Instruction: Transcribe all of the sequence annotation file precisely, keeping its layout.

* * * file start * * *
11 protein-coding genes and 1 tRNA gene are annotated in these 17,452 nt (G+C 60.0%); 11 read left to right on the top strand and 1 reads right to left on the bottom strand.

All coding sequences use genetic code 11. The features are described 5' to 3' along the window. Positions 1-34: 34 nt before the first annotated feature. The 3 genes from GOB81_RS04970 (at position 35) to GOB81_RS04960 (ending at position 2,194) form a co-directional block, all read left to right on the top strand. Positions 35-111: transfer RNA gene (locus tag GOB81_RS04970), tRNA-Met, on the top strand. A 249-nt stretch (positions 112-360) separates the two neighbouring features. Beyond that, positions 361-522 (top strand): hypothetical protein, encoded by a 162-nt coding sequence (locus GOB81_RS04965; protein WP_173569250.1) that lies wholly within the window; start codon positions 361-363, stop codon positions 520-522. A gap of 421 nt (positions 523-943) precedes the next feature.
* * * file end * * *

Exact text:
11 protein-coding genes and 1 tRNA gene are annotated in these 17,452 nt (G+C 60.0%); 11 read left to right on the top strand and 1 reads right to left on the bottom strand.

All coding sequences use genetic code 11. The features are described 5' to 3' along the window. Positions 1-34: 34 nt before the first annotated feature. The 3 genes from GOB81_RS04970 (at position 35) to GOB81_RS04960 (ending at position 2,194) form a co-directional block, all read left to right on the top strand. Positions 35-111: transfer RNA gene (locus tag GOB81_RS04970), tRNA-Met, on the top strand. A 249-nt stretch (positions 112-360) separates the two neighbouring features. Beyond that, positions 361-522 (top strand): hypothetical protein, encoded by a 162-nt coding sequence (locus GOB81_RS04965; protein WP_173569250.1) that lies wholly within the window; start codon positions 361-363, stop codon positions 520-522. A gap of 421 nt (positions 523-943) precedes the next feature.